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    Seems to be a leak. Good rule of thumb, Tim. As soon as I can drive I'll go down pick out another.
     
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  6. Frank Sanoica

    Frank Sanoica Veteran Member
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    @Bill Boggs
    We were shocked when we moved last, having sold our fridge in Missouri in our auction, when we looked for one out here by the Colorado River. Prices are incredibly high! We bought a used LG, double-door, big freezer drawer at bottom, for around $500. New it's way over $2000.

    When I first married, we bought a medium sized Admiral new for about a hundred bucks, 1965. @Tim Burr @Harry Havens :
    One thing I learned while shopping around, many, if not almost all, fridges now have no condenser coil rear-mounted which generally became covered with heat-insulating dust. They were so made to allow normal air movement to carry away the heat. Far better, IMO, are the condensers mounted hidden underneath, and cooled by forced air, a small fan. They, too, need "room to breathe", however. Aside: Some guy on Craigslist here is selling 80 30# bottles of R-22! Has it been phased out yet, too?
    Frank
     
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  7. Gloria Mitchell

    Gloria Mitchell Very Well-Known Member
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    You could buy a good used one.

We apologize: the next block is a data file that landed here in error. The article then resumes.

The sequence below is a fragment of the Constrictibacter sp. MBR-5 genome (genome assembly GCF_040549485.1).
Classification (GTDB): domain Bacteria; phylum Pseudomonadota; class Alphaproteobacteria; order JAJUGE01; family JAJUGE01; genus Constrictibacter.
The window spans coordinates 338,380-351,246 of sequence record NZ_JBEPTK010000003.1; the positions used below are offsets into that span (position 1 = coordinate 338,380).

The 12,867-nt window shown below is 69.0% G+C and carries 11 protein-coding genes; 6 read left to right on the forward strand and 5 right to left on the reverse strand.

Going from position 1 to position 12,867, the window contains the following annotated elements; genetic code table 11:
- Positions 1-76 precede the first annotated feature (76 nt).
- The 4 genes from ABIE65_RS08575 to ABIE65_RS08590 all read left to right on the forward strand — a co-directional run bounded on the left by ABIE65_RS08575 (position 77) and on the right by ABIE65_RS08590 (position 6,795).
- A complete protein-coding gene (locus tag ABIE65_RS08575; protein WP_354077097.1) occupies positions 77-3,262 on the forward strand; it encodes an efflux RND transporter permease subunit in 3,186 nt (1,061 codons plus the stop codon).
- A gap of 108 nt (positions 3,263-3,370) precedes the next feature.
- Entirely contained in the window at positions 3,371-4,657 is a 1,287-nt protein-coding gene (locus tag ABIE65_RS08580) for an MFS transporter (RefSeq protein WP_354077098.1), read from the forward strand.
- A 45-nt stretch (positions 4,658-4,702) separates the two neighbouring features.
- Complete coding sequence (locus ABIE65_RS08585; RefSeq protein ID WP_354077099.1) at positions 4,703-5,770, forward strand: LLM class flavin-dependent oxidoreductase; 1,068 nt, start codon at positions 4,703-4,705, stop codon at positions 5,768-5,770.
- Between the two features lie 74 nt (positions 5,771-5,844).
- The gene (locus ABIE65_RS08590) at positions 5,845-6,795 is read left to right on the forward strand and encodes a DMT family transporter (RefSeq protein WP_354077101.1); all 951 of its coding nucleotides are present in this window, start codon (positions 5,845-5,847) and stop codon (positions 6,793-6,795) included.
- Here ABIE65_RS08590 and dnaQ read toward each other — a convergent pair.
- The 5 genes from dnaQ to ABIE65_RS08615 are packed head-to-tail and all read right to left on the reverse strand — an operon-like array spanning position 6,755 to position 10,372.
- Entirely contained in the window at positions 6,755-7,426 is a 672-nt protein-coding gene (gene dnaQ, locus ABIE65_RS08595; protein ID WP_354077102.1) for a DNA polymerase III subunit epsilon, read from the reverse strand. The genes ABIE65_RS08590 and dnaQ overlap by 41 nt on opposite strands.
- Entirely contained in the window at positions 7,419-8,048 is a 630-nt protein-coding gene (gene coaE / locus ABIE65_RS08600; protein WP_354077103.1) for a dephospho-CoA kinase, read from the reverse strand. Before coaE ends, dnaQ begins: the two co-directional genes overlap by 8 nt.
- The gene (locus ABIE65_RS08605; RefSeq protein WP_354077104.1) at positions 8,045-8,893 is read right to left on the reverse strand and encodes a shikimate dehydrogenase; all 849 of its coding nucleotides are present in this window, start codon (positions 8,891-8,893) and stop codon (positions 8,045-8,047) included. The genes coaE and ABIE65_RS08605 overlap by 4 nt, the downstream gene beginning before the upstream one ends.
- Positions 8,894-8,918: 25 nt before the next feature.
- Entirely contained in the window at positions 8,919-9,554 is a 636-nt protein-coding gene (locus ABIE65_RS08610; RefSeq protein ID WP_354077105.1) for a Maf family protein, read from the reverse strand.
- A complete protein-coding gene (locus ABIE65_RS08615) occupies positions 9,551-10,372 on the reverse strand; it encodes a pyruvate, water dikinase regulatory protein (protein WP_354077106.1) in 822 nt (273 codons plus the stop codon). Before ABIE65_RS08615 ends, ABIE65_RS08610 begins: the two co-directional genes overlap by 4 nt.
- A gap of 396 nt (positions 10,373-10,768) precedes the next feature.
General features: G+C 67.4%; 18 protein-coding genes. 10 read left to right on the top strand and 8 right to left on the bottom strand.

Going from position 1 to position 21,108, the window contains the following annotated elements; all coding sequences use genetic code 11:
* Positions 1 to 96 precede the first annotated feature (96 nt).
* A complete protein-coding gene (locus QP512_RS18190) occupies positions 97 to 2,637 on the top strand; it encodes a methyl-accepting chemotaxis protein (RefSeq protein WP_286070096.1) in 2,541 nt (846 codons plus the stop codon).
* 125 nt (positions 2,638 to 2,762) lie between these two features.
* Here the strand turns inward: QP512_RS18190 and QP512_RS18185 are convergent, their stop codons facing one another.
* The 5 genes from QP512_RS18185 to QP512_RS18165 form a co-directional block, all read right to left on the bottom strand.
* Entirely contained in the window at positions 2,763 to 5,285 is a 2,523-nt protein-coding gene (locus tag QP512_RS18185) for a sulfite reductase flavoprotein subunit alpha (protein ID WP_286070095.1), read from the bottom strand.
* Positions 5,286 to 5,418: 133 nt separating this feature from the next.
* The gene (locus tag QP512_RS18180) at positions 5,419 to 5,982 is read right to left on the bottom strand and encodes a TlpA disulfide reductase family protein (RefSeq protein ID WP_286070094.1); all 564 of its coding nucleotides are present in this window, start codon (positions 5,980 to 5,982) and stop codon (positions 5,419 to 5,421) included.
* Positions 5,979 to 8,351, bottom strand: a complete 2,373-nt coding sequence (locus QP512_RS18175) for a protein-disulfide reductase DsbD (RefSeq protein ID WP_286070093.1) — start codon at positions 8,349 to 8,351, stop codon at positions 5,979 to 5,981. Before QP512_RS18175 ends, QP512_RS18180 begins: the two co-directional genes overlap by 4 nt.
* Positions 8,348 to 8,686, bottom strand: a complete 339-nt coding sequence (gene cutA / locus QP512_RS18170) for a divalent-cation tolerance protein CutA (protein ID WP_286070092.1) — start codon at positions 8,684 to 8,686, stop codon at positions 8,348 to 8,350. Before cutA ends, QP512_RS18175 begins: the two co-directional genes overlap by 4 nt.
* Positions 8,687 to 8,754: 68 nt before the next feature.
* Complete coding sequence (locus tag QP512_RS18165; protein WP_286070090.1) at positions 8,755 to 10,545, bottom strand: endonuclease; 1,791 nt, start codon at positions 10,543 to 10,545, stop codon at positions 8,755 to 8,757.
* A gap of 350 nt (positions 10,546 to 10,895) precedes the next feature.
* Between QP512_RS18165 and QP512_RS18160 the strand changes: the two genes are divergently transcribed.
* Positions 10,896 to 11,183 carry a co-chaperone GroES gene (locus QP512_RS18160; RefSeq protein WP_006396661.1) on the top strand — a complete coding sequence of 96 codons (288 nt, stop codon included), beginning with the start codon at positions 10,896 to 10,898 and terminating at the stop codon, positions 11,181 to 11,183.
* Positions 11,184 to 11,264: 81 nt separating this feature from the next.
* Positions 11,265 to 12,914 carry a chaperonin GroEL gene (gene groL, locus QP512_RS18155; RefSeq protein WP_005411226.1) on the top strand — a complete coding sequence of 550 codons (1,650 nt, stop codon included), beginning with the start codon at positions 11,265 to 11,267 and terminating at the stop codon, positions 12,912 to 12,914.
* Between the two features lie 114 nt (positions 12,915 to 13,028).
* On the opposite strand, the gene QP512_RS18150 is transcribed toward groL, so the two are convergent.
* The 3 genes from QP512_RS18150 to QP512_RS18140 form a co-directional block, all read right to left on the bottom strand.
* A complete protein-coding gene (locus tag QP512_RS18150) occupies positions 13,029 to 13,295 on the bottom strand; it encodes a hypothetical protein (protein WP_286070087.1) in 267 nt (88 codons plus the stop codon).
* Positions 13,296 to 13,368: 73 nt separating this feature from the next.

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  8. Tim Burr

    Tim Burr Very Well-Known Member
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    R-22 will be around for a bit longer, ending production in 2020.
    Which means the price just goes up and up.
    I guard my bottle, have it chained to the wall.
     
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  9. Ken Anderson

    Ken Anderson Greeter
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    I have left a lot of good refrigerators behind when I've moved from one place to another, not wanting to move the heavy things.
     
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  10. Von Jones

    Von Jones Veteran Member
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    If you have a home warranty that repairs or replaces appliances I would checked into that first should only cost you the service call. If no home warranty I would just purchase a new refrigerator.
     
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  11. Bobby Cole

    Bobby Cole Veteran Member
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    No matter where I have lived, there seems to be someone who has a used appliance shop. Just some local who has a knack for fixing appliances and who sells whatever he fixes.